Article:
Using a work-from-home facility, Swati Sharma worked for a few months after her baby was born six years ago but quit when her company withdrew the option.
“They wanted people to come to work everyday, it became very difficult,” she said, pointing out that child care facilities near her home in New Delhi did not have high standards.
Stories of women leaving jobs are common: An estimated 20 million Indian women have dropped out of the workforce over the last decade, both in sprawling cities and the vast countryside where fewer women now work on farms.
It’s a staggering number that researchers are trying to decode.
Indian economy is robust
Despite India’s buoyant economy, female employment has fallen dramatically over the last decade. Only 27 percent of women are in the workforce compared to about 40 percent in the mid-1990s. That is less than many lower-income countries like neighboring Bangladesh or other emerging economies like Brazil.
A World Bank study released recently says India needs to reverse the declining rates of women in the labor market to push growth.
The study said 3 of every 5 prime working age Indian women (26-45 years old) are not economically active.
Higher incomes play role
But not all the reasons are negative. An era of high growth has increased household incomes and propelled millions of families into the middle and upper middle class. The relative household affluence has given many women the option to drop out of the workforce.
In the lower-income strata, better incomes for farm and construction labor have also resulted in many poor families in rural areas educating girls. As a result, the number of those between 15 and 25 years in school and college has doubled to 30 percent.
“Many of these young women who were working before perhaps out of necessity are now in school and building up their human capital,” said Frederico Gil Sander, senior economist at the World Bank in New Delhi.
More jobs needed for the well-educated
However not all women stay at home because there is a dearth of suitable opportunities.
“If you survey women, many of the women they want to work, but the fact is that not enough jobs are being created that women can take up,” Sander said.
In an urbanizing country, while large cities offer regular jobs in services and manufacturing, similar avenues are not available in smaller towns.
Garima Verma, 32, for example, quit her job a year ago because she wanted a break. But some months later she moved from New Delhi to Jaipur and says that finding a suitable job in a smaller city has not been easy.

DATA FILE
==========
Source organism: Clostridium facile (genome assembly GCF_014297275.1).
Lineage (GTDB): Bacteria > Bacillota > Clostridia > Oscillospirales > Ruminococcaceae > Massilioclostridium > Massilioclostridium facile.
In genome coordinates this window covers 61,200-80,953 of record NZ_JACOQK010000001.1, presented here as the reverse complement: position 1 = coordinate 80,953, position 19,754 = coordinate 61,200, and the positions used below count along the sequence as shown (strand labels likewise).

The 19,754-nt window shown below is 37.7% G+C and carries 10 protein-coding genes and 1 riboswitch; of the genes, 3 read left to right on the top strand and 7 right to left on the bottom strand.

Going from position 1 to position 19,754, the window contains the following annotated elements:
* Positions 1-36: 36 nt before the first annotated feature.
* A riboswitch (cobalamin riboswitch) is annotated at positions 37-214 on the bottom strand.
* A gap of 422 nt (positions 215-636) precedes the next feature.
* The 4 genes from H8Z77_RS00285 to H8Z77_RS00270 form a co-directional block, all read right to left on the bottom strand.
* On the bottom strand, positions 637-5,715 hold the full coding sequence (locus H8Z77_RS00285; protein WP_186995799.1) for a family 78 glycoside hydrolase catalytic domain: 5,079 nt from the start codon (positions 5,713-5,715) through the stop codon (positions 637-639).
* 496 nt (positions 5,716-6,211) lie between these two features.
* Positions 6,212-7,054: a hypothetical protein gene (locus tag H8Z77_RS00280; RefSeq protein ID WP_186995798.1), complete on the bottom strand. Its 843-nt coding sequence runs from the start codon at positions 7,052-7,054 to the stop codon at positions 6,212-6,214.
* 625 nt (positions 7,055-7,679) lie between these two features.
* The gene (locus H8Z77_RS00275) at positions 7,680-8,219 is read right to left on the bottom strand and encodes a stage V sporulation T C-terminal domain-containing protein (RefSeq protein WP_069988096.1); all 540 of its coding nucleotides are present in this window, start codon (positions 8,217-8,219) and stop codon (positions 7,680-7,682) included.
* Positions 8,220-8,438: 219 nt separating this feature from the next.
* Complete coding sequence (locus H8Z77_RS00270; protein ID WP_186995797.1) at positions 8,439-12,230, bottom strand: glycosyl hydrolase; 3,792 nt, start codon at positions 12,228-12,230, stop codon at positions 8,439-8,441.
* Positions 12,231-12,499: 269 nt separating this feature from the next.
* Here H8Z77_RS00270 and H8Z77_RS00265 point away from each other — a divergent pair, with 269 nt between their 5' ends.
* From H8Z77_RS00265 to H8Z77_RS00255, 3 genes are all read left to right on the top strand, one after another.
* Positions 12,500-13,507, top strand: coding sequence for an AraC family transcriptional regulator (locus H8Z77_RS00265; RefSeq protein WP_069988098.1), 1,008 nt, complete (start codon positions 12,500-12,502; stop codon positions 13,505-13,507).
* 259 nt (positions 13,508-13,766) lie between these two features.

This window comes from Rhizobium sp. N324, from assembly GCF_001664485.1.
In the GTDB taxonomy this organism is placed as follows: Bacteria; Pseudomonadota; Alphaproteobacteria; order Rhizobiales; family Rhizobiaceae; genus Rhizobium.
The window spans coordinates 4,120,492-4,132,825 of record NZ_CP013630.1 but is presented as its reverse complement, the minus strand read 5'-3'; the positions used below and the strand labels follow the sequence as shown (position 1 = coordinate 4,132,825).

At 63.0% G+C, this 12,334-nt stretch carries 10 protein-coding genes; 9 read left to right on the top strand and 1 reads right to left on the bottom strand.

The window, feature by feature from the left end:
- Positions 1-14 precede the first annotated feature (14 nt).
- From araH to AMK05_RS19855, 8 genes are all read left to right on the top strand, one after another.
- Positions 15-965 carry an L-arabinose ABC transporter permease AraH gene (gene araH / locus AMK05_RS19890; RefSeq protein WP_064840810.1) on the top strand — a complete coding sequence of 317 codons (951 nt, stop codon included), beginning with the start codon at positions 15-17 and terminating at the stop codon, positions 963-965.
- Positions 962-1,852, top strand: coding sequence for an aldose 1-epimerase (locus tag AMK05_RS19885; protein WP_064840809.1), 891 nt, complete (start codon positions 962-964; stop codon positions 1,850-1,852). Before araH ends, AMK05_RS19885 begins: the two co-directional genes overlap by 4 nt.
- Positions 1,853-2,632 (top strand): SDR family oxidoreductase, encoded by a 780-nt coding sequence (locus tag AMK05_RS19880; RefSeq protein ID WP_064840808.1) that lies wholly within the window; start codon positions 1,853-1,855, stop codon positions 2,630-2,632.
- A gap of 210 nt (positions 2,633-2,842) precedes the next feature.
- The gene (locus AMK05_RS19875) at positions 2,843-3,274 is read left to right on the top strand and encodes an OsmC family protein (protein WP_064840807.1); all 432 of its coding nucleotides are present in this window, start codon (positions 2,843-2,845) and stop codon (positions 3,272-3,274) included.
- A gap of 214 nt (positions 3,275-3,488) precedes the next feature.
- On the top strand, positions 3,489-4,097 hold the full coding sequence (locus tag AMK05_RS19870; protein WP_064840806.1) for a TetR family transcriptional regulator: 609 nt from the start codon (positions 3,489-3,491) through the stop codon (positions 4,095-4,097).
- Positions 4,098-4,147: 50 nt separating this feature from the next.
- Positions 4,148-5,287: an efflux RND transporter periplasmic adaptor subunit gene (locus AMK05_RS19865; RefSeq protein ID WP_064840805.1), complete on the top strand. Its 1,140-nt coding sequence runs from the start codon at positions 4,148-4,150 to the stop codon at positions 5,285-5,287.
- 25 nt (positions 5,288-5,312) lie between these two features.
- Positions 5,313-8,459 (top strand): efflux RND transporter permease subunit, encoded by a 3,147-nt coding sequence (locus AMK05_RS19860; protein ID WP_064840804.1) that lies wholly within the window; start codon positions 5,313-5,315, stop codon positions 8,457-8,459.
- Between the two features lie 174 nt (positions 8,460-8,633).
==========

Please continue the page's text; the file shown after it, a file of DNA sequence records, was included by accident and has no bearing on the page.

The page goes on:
“Lesser (opportunities) I would say as compared to metros definitely,” she said.
Indian workplaces can be unfriendly to women
But even in booming urban centers, women often find it hard to stay the course, partly because most Indian companies have rigid work structures and reliable child care facilities are few and far between.
Sairee Chahal, founder of SHEROES, a portal for women job seekers, said in an era of global competition, extended work hours have become the norm at most workplaces. And patriarchal attitudes in a conservative society do not help.
“Firms are very unwelcoming around the need for flexibility, maternity is still considered a challenge. And while women have made it to the workplace, men have not picked up stuff at home and that continues to burden women at home,” Chahal said.
A need for more high tech jobs
The low participation of women in the workforce is especially surprising in a country where a large number of college graduates are women — women like Garima Verma and Swati Sharma, who both have college degrees.
“Even highly educated women are not working and this is in a way a form of a brain drain,” Sander said. “Only 34 percent of women with either a diploma or college degree are working.”
Pointing out that this includes a large number of women graduates in science and technology, the World Bank said India needs to create opportunities to tap this human capital.
Swati Sharma, for example, would like to return to work once her 6-month-old baby is a little older, but with working conditions in companies too challenging, she is taking a course so that she can teach “the only option left for me,” she said.
The World Bank said the key to closing the gender gap is to create more jobs, especially regular salaried jobs that are flexible and can be safely accessed by women.
But that is unlikely to happen anytime soon, warns human resources professional Chahal, and reversing the declining trend poses many challenges.
“We do have women who are educated — basically all set and nowhere to go, all set and no doors opening for you,” she said.